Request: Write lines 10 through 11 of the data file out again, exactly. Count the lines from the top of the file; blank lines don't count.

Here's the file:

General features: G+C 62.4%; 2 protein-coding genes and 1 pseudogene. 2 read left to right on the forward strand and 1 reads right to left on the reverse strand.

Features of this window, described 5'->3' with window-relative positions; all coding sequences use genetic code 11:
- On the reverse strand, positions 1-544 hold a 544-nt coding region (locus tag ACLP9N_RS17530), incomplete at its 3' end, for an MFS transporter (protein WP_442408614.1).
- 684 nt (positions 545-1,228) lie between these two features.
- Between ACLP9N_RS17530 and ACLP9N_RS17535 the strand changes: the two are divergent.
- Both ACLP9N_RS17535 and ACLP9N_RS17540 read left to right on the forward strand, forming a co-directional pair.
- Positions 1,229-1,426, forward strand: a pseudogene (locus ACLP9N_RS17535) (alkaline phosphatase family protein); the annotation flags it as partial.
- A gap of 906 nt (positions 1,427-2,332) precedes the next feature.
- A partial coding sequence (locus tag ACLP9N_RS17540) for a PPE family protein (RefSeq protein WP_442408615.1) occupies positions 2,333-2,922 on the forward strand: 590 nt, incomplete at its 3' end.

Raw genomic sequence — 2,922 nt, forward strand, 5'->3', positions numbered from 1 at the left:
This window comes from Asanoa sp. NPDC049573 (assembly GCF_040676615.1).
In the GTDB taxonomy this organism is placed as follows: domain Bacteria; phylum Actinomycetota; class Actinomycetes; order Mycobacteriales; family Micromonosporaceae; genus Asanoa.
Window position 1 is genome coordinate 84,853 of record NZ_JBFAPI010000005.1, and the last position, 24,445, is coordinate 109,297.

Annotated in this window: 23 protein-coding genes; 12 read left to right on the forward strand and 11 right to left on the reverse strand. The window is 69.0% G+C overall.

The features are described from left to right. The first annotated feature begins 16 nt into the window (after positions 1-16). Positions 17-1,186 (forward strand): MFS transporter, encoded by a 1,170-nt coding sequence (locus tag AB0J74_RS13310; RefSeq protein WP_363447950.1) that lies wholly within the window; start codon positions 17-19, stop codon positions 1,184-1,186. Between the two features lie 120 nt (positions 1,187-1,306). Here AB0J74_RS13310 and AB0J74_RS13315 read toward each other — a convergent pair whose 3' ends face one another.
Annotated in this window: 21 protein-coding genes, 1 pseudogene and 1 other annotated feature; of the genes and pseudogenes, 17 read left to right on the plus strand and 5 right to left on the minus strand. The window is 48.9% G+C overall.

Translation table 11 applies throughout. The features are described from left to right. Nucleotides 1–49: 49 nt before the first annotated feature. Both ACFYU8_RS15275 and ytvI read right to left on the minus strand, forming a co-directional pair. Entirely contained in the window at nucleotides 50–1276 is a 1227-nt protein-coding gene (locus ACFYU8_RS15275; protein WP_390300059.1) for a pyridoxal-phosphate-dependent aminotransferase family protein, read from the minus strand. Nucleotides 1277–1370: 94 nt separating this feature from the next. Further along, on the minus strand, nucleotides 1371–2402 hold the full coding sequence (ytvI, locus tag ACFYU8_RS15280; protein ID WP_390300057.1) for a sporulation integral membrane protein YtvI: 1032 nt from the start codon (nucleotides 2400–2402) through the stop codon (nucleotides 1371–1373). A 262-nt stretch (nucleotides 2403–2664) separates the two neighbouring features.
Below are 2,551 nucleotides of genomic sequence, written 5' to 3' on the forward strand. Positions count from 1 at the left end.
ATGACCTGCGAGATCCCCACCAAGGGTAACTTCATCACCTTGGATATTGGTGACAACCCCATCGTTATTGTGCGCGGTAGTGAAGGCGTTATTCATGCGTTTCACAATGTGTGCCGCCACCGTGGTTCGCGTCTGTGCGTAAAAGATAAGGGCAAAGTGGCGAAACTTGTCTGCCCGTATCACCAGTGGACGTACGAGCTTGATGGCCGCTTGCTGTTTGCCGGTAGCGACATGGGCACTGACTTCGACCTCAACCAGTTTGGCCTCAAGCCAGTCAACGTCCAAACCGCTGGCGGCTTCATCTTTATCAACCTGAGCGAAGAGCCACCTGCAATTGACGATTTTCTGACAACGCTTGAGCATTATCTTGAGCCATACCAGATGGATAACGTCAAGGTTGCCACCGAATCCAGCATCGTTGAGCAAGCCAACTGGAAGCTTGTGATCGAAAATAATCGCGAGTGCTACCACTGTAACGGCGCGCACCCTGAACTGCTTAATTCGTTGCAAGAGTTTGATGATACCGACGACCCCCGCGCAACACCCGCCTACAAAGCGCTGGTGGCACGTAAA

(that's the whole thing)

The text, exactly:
Raw genomic sequence — 2,922 nt, forward strand, 5'->3', positions numbered from 1 at the left:
This window comes from Asanoa sp. NPDC049573 (assembly GCF_040676615.1).